The importance of the past lies as much in the history of relationships and private rituals as in public institutions like universities and parliament. I am fascinated by how people lived their day-to-day lives, their secret struggles and their longings. And what researchers heart would not lift at the words ... please burn this letter that no mortal eyes may read it?

A surprisingly large number of love letters survive simply because people treasured them.
In the archives, she found one young man seeking advice because he lost control of his arms and legs when in the company of women, worried he had bad breath and feared impotence on his imagined wedding night. Another bemoans the fact he had proposed to nine women and was rejected by the lot.

Future archivists might not be so fortunate. Email and texting have largely rendered the art of writing love letters redundant. Ive asked my students and hardly have ever written a love letter, she says. Its tragic!


Weavers wanted

The maternal side of Professor Amanda Vickerys family were weavers from East Lancashire and her next project will examine womens experiences in the Lancashire mill towns of the 50s and 60s. If anyone has material which might be included in her research, they should contact her at a.vickery@rhul.ac.uk

Her hardback book, Behind Closed Doors: At Home in Georgian England, is published by Yale University Press, priced 18.99

0 comments

Shop with us at Great British Life

More from Out & About

Antony Gormley's statues look out to sea

With just under 560,000 eggs cracked, 273,889 pancakes flipped and 20 tons of Canadian maple syrup poured across three sites in 2015, it’s no surprise to find out Moose Coffee often has a queue of customers outside their front door.

Read more
Jessica with Princess Fifi at the stables in Altham near Accrington

A young woman based in Padiham is working hard to make the 2020 Olympic dressage team. She spoke to Roger Borrell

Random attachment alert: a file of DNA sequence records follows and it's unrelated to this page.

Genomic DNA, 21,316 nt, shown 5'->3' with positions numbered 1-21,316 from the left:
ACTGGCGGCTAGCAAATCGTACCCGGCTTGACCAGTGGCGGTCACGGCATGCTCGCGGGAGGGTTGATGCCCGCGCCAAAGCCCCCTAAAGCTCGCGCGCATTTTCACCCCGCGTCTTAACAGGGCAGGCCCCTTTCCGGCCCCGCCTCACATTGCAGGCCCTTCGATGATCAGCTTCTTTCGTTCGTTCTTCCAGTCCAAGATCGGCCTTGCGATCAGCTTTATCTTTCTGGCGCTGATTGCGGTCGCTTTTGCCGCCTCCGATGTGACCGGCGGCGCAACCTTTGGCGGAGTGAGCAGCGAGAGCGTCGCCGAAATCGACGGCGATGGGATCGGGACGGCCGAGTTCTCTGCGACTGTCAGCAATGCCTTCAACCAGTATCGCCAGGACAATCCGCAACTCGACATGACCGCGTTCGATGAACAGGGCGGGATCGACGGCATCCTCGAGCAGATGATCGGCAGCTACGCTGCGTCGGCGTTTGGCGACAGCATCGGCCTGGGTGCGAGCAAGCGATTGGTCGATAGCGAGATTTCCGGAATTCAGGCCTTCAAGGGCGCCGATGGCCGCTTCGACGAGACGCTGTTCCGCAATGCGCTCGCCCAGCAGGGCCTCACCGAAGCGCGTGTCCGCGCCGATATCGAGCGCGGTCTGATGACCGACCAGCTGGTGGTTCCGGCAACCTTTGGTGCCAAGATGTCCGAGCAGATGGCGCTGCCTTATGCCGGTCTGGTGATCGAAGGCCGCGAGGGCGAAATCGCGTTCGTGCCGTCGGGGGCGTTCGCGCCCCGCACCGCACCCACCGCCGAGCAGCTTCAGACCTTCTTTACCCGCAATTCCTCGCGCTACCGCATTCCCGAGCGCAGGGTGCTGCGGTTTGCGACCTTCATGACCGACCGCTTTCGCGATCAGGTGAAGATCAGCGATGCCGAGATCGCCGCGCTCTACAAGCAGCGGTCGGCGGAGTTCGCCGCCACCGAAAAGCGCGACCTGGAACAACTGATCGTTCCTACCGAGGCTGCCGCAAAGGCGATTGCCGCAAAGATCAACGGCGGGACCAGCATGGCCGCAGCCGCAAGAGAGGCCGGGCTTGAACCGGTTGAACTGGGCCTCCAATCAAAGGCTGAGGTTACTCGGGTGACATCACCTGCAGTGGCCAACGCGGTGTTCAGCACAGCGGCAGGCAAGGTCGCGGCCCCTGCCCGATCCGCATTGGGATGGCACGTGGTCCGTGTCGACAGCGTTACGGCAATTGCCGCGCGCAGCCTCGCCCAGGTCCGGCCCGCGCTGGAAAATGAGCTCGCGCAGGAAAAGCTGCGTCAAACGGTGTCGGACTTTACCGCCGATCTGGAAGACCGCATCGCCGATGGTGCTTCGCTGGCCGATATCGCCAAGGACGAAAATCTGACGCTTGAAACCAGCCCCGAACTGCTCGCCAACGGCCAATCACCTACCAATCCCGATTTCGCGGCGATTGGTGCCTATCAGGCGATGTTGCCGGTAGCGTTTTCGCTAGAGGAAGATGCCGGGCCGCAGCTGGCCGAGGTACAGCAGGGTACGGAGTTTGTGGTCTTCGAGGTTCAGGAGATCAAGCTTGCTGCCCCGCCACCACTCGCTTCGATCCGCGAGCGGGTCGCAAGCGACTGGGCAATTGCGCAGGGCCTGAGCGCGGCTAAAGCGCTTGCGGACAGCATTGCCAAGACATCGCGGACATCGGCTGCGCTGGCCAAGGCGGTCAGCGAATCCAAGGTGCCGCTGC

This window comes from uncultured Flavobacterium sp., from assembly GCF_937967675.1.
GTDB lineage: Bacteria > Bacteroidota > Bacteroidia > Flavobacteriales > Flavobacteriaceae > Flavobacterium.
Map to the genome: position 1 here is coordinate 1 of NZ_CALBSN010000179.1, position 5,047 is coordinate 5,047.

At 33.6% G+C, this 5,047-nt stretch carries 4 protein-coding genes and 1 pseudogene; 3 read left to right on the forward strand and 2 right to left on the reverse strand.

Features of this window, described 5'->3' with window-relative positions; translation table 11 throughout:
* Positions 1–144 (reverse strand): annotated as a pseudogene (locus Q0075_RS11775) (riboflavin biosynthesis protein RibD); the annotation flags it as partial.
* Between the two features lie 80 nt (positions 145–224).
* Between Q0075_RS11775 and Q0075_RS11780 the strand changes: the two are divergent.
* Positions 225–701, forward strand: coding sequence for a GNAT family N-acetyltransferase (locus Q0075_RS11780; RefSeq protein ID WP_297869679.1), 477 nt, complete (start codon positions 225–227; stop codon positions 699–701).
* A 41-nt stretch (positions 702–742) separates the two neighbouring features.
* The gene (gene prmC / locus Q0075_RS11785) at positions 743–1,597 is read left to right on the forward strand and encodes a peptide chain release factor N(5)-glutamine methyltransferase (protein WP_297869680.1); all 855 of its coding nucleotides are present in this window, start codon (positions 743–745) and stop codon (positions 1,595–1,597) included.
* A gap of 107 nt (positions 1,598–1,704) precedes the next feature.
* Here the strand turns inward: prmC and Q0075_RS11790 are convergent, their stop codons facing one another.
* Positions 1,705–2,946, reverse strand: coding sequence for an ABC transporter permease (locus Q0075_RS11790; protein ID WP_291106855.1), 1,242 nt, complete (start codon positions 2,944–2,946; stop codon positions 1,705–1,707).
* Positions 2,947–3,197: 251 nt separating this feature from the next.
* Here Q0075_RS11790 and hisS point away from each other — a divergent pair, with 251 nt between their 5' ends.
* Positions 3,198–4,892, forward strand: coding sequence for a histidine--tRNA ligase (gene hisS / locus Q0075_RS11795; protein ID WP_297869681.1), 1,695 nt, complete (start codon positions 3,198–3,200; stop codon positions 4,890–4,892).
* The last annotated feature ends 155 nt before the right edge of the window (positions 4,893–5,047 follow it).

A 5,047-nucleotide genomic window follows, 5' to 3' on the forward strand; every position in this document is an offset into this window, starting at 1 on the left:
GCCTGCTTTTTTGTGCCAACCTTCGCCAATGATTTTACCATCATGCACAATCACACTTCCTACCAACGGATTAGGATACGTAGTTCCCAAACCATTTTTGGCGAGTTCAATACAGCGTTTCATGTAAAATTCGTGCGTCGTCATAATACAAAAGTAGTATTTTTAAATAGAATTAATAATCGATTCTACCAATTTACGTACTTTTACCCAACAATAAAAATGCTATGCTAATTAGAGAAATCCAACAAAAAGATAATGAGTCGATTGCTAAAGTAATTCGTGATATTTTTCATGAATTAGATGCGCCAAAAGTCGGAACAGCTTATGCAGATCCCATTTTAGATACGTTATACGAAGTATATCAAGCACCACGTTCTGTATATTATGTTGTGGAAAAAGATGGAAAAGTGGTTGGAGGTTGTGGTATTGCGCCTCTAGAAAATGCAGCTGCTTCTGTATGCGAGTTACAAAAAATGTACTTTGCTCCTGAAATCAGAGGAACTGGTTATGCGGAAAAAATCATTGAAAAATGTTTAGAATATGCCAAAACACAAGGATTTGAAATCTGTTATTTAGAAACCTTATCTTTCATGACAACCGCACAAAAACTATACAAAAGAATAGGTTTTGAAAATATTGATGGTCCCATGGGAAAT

Read more
Equestrian
Tuesday, April 26, 2016
Friesians in the stables at Myerscough Photo Sandy Kitching

Horse lovers from across the country will be heading to Lancashire this year to see animals from one of the world’s most striking breeds being put through their paces.

Read more
Equestrian Summer in Lancashire
Tuesday, April 19, 2016
Berry Lane

There’s a lot of woolly thinking in this lovely Ribble Valley town, as Mairead Mahon discovers

Read more
Longridge
Saturday, April 16, 2016
Cartmel Racecourse

Whether you’re horse crazy or just along for the ride, equine related events are an important part of the summer season.

Read more
Equestrian Summer in Lancashire
Friday, April 15, 2016
The Coppermines valley

Heather Troughton, who was born and bred in Coniston, shares the things she loves about this former Lancashire village

Read more
Coniston
Thursday, April 14, 2016
The picture of donkeys on St Annes beach is by Lancashire Life artist Nick Oliver. See more of his work at www.smilecreative.co.uk or contact him at 01257 427465.

St Annes hasn’t lost its pulling power as a place to visit, as Emma Mayoh discovered

Read more
Wednesday, April 13, 2016
Windermere Railway Station takes many first-time visitors by surprise.

Despite its name, Windermere village is more than a mile from the lakeside but this bustling community should not be overlooked, writes Mike Glover

Read more
Bowness Windermere
Tuesday, April 12, 2016
Market Place and the Tilted Vase

Martin Pilkington heads back to his former home town and spots plenty of new things on the menu. Photography by Kirsty Thompson

Read more
Ramsbottom
Thursday, April 7, 2016
Lowther Rose Gardens

Lytham is now one of the season’s hottest tickets with sport, song and outdoor theatre

Read more
Summer in Lancashire Lytham
Wednesday, April 6, 2016
Foulridge Reservoir

I should take my woolly hat off to my friend John Serjeant - he never gets it wrong when suggesting a walk. I had decided that my next outing would be around the moors of Haslingden Grane and I asked John to accompany me.

Read more
Monday, April 4, 2016
Amy and Claire helping kids get crafty at a party

Kendal is reinforcing its status as an arts centre. Sue Riley met some of the people behind creative schemes in the town

Read more
Kendal
Tuesday, March 29, 2016
Ambleside Town Centre

Villagers have rallied together in the wake of the floods and have floated several new ideas, writes Mike Glover

Read more
Ambleside Floods
Tuesday, March 29, 2016
Oak Royal Golf & Country Club, Withnell, Chorley

A boutique hotel and restaurant now complements a golf course and club set in lovely Lancashire countryside

Read more



Subscribe or buy a mag today

subscription ad

Local Business Directory

Lancashire's trusted business finder

Job search in your local area



Search For a Car In Your Area

Property Search